When ordinances, administrative rules or regulations are at issue in a case, the Texas Rules of Evidence provide the vehicle by which a court may take judicial notice of their content. TRE 204 permits courts to take judicial notice of municipal and county ordinances, the contents of the Texas Register and agency rules and regulations in the Administrative Code. Unlike other types of judicial notice, a court has discretion to judicially notice these matters sua sponte, but upon proper motion, the taking of judicial notice is mandatory, rather than discretionary.
Like other rules of judicial notice, this rule incorporates two basic requirements: (1) the providing sufficient information to the court so that judicial notice can be taken, and (2) the providing of fair notice and opportunity for all parties to be heard on the matter. Depending upon which type of law is at issue, different approaches may be used in finding the law, but none present much difficulty, especially now when most lawyers consider the information superhighway a vital part of their daily commute.
Despite the mandatory language of the rule, trial courts have in the past demonstrated considerable unwillingness to take judicial notice when it came to city and county ordinances. This reluctance was rooted in the fact that, historically speaking, ordinances were often very difficult to research and to verify. Many ordinances were not codified or even maintained in a bound form, rendering the task of locating particular provisions, tracking amendments and determining the applicable law during a relevant time period challenging, if not impossible. Consequently, most courts would accept nothing less than a certified copy of the ordinance from the custodian of the record (usually the city secretary) in order to satisfy the “sufficient information” requirement of the rule, and appellate courts would affirm refusals to take judicial notice of ordinances when unauthenticated or unverified copies were presented. Hollingsworth v. King, 810 S.W.2d 772 (Tex. App. – Amarillo 1991); City of Houston v Southwest Concrete Construction, Inc., 835 S.W.2d 728 (Tex. App. – Houston [14th Dist.] 1992).
With the advent of the internet, those days are now behind us. More and more cities and counties are publishing their codes and charters on official websites, and access to this information is usually just a click or two away. Virtually all municipalities in Tarrant County, for example, have both their city charters and city codes available to be downloaded from their websites. More trial courts are willing to accept official website versions as at least presumptively reliable, given the safeguards of the fair notice and hearing requirements built into Rule 204, which allow the other side an opportunity to “meet the request,” i.e., challenge the accuracy of the status, wording or content of the version submitted to the court.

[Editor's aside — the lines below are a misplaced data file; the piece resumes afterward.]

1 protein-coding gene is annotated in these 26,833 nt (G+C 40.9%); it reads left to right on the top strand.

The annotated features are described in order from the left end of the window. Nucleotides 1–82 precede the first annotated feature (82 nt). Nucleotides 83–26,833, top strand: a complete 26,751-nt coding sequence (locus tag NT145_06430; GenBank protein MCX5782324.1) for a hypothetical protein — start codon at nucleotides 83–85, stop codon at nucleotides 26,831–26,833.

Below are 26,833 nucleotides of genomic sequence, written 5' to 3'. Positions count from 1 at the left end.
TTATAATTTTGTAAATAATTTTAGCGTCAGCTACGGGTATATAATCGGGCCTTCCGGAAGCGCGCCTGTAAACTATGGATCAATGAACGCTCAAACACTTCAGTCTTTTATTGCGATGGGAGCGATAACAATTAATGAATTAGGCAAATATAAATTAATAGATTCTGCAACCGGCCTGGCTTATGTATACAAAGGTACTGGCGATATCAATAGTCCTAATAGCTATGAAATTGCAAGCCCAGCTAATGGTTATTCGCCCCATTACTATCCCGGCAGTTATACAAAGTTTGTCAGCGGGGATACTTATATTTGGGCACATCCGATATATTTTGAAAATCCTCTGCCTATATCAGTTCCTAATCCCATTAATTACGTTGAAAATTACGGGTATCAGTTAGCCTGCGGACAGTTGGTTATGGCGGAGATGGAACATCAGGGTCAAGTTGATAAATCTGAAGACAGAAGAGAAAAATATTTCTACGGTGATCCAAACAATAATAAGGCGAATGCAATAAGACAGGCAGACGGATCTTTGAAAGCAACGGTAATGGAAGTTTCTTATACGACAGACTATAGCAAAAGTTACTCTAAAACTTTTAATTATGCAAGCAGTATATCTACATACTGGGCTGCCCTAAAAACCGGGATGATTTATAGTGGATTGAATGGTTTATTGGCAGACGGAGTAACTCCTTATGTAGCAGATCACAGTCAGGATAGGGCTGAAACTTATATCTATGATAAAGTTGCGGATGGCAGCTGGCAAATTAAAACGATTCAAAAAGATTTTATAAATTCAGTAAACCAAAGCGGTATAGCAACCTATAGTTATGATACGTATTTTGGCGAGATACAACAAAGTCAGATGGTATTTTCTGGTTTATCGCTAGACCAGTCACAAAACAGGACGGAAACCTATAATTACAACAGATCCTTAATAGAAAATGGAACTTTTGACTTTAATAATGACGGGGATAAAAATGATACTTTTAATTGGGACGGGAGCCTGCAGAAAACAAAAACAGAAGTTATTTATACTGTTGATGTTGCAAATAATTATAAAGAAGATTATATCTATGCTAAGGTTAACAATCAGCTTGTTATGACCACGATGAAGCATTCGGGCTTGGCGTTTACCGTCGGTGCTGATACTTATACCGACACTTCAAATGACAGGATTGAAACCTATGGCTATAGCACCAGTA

Rule 204 likewise allows, and, upon motion, mandates the taking of judicial notice of the contents of the Texas Register. For those attorneys who are unfamiliar with this tome, the Texas Register is a weekly publication considered to be the “official journal” of state agency rulemaking in Texas. It contains a treasure trove of regulatory information – attorney general opinions and opinion requests, all proposed, adopted, withdrawn and emergency rule actions, notices of any state agency reviews of agency rules, and a host of other miscellaneous information. For example, one version contained a proposed rule change for the Texas Department of Insurance’s Prohibited Trade Practices regarding restrictions of claims in residential property insurance, including the text of the proposed change and information about the public comment process. The Register is available on-line through the Texas Secretary of State’s website at www.sos.state.tx.us.
Any rulemaking actions become codified with other agency rules and regulations in the Texas Administrative Code, which is also maintained by the Secretary of State and may be downloaded from his website. As with ordinances and codes, TRE 204 mandates that judicial notice be taken of both the Register and the Administrative Code when properly requested by any party. Perhaps more persuasive than the mandatory language of TRE 204, however, is the judicial notice mandate found in the Government Code. Tex. Gov’t Code §§2002.022(a) & 2002.054(1) provide that the contents of both the Register and the Administrative Code “are to be judicially noticed,” and at least one appellate court has interpreted this statutory language to require a court to take judicial notice of the Register and the Administrative Code even when no request has been made for the court to do so. Eckman v. Des Rosiers, 940 S.W.2d 394, 399 (Tex. App. – Austin 1997) (lower courts owe obedience to these regulations, “like statutes or the decisions of a higher court…under the doctrine of stare decisis,” and have a mandatory duty to judicially notice them).
Obtaining judicial notice of codes, ordinances, rules or regulations is no longer the tedious task of days’ past, especially if you make the internet your first stop. All the information you need may be only a mouse click or two away.
— Judge Bonnie Sudderth, 352nd District Court of Tarrant County, Texas